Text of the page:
Turkish youth and the government’s stance on social media
“When the COVID-19 pandemic is over would you download an app developed by the state that has access to your everyday movement, in order to ensure your medical well-being and security?”
While 49.8 percent said “no,” 46.3 percent said “yes.” Those who don’t know are a mere 3.9 percent.
The poll was conducted by the Istanbul Economics Research in cooperation with the German Friedrich Naumann Foundation.
One interesting finding of the poll was that 63 percent of those aged between 18-24 said they would download it. Are the youth careless about their privacy and less sensitive to their individual liberties?
Not necessarily, according to Özgehan Şenyuva, from Middle East Technical University (ODTÜ). “Young generations are digital natives; they are born to the digital world and they accept the fact that it is there. They would not fight downloading the government’s app. But they would troll it, manipulate it by entering wrong information, for instance,” said Şenyuva at an online panel last month on the findings of the poll.
The debate on the youth at that panel was particularly timely since it came at a time when both the ruling Justice and Development Party (AK Party) and the main opposition Republican People’s Party (CHP) both said they will be chasing the votes of Generation Z, the youngest segment eligible to vote in the next elections in 2023.
And interestingly, it was during the pandemic that the representatives of this generation got into direct interaction with the political elites. What pushed them to do so? The university admission exams. The date of the exam was changed twice due to the pandemic. The original date at the beginning of June was postponed to the end of July.
But as the government concluded that it started to take COVID-19 under control, it took forward the date to the end of June. The government wanted 2.5 million children who entered this year’s exam to go as soon as possible to holiday destinations to revitalize the domestic tourism.
The last change of date infuriated the youth, who had to readjust their working timeline, and they expressed their anger by launching the hashtag #SandiktaGorusuruz (We’ll see you at the ballot box) on May 4 on Twitter.
Known with his criticism of social media, one would assume President Recep Tayyip Erdoğan is not a frequent user of social media, delegating the management of his accounts to his aides. But it was interesting to see that he chose YouTube as a channel of communication for the youth on June 26, one day prior to the university admission exam.
There, too, the youth did not miss the occasion to express their reaction. One cannot know whether he was aware of it at the time.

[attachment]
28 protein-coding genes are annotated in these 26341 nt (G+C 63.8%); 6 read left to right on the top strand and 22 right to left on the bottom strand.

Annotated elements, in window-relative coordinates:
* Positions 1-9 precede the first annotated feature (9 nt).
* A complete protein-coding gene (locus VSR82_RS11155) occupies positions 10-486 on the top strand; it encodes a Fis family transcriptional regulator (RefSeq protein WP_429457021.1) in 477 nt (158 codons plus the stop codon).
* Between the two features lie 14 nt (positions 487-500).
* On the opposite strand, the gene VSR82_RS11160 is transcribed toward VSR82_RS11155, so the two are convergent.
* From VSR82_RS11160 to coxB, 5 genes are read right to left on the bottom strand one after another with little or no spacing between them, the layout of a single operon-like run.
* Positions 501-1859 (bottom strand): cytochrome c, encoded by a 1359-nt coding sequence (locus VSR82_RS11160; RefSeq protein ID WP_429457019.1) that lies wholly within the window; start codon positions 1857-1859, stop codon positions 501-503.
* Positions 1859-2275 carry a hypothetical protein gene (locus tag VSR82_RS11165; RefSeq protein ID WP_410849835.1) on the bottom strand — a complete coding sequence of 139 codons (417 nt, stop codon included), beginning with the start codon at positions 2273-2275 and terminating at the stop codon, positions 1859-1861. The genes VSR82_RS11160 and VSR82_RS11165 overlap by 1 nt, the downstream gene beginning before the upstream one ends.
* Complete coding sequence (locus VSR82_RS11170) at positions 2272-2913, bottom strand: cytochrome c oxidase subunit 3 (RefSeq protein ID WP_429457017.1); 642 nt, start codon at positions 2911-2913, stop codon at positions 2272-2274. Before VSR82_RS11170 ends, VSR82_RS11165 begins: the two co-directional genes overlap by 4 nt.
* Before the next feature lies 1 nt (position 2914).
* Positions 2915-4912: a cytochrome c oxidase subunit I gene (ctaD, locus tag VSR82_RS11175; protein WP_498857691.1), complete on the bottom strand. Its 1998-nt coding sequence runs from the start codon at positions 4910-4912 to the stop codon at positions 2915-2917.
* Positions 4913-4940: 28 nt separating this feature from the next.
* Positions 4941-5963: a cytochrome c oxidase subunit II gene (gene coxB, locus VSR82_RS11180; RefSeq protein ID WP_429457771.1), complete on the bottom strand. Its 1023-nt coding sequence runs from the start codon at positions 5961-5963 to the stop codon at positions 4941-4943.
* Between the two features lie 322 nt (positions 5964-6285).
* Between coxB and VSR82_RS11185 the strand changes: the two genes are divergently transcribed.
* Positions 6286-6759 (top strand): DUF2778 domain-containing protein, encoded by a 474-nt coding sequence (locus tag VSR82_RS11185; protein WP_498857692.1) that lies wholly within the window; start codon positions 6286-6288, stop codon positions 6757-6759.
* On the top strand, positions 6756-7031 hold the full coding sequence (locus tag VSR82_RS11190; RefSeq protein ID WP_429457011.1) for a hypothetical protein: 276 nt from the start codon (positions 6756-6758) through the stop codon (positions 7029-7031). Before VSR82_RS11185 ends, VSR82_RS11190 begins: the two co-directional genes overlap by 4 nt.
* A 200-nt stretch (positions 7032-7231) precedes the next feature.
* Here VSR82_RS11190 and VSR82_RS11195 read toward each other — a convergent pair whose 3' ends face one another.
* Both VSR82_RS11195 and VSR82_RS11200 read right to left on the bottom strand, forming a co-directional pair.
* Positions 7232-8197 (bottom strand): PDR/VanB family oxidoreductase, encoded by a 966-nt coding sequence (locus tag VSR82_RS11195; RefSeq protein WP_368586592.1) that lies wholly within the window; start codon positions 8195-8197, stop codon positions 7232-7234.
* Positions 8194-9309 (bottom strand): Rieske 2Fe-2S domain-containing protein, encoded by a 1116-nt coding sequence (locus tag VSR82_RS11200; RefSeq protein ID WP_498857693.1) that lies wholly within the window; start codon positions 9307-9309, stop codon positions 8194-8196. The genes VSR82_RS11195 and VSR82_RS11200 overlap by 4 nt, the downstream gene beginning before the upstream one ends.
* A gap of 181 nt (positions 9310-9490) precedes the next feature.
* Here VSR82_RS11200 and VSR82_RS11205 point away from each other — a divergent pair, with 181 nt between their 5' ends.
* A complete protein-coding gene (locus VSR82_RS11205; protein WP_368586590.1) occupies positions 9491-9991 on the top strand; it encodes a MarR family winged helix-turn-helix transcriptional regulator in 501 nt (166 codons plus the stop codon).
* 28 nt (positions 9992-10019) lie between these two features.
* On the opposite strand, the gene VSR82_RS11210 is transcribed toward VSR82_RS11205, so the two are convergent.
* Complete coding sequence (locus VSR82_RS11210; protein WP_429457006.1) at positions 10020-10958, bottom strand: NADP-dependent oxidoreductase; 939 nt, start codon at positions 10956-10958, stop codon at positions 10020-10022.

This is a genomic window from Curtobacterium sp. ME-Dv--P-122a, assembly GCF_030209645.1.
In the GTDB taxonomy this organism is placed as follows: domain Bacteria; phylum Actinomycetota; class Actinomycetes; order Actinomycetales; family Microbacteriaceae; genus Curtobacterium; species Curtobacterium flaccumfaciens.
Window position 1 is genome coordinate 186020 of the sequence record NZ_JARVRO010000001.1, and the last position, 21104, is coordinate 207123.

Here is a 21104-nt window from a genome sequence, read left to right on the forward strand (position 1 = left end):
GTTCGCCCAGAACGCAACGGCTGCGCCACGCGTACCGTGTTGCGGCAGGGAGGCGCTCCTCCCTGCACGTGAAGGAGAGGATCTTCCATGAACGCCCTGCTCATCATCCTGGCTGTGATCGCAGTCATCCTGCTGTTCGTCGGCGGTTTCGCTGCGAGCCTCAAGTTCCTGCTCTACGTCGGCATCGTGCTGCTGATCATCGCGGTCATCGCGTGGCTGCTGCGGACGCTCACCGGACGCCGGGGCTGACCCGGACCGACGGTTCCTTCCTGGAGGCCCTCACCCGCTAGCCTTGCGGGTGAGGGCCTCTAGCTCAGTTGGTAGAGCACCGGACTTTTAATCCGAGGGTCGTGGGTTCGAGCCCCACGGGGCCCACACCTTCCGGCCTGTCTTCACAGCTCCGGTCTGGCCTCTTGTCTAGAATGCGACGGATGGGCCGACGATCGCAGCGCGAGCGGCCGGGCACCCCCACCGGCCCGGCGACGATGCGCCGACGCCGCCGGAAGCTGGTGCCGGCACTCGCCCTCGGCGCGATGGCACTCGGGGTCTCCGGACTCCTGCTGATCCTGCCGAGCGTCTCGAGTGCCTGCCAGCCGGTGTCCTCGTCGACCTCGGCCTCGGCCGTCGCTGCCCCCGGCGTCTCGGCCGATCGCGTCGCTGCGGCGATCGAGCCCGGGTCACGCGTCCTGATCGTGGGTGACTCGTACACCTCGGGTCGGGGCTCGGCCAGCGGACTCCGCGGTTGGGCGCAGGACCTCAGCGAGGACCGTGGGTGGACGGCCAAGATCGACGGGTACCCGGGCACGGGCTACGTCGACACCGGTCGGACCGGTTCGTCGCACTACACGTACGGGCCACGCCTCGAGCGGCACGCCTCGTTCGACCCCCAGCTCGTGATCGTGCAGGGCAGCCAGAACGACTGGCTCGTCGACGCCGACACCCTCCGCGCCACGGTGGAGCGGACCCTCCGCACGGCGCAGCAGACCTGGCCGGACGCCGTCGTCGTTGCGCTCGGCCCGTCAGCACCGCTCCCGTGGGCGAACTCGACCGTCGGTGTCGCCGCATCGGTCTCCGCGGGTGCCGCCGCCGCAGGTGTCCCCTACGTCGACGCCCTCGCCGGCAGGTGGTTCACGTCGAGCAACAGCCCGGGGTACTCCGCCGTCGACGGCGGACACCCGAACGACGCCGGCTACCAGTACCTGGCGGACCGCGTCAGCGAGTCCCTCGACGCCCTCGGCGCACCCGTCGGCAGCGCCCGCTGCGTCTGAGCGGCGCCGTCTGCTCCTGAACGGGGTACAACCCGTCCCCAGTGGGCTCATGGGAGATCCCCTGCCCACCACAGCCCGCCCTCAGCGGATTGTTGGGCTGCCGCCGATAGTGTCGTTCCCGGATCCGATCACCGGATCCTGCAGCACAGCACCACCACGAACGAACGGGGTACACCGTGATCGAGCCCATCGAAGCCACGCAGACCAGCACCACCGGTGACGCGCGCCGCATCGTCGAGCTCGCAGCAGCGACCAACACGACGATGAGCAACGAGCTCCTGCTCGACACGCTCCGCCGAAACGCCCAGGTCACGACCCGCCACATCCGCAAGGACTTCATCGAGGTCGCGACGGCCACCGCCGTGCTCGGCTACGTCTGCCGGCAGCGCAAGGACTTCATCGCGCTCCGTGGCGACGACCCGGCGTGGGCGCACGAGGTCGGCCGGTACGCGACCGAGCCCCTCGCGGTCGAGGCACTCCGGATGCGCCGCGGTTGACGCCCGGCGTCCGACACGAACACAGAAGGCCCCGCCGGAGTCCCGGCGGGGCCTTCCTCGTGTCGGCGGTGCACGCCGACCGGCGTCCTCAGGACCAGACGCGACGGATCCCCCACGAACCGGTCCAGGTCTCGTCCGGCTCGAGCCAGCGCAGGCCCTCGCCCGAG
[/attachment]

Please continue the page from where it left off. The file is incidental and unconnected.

But his July 2 statement implying additional restrictions to social media platforms like YouTube came as a contradiction to the AK Party’s urge to lure the votes of the youth.
Of course, there is still time until 2023. The AK Party might have prioritized an approach to restrict social media, which many believe will help silence dissenting voices, and lift the restrictions perhaps at a later stage, when they will need the votes of the youth. Or, perhaps, they are counting on their allies from the Nationalist Movement Party (MHP), as it seems to receive more support from the youth, than the AK Party.
Polls suggest the majority of the youngsters don’t believe any of the present parties can solve the country’s problems. But they seem to be more attracted by the MHP, İYİ (Good) Party and the Peoples’ Democratic Party (HDP). “The youth want clearer stances from the parties,” explained prominent pollster Bekir Konda in a recent interview.
According to Şenyuva, an academic with extensive work on youth, the generation that grew up with “Harry Potter,” a boy who waits to be saved by an old wise man and learns to fight against oppression throughout seven books, is now followed by the generation of “Hunger Games,” where this time a girl who initially struggles simply to feed her family turns into a rebel fighting oppression in a short time.
“Young people are not saving the world, but they are engaged and connected with their local communities,” said Şenyuva. “They are staying away from party politics, but they are organized among themselves.”
Turkish youth were ordered to stay at home during the pandemic and they obeyed it, according to Şenyuva, but they also took initiatives to bring care, for instance, for the elderly. And obviously, they are organizing through social media.
But Şenyuva warns that the learning curve in terms of social media has increasingly been in favor of the governments.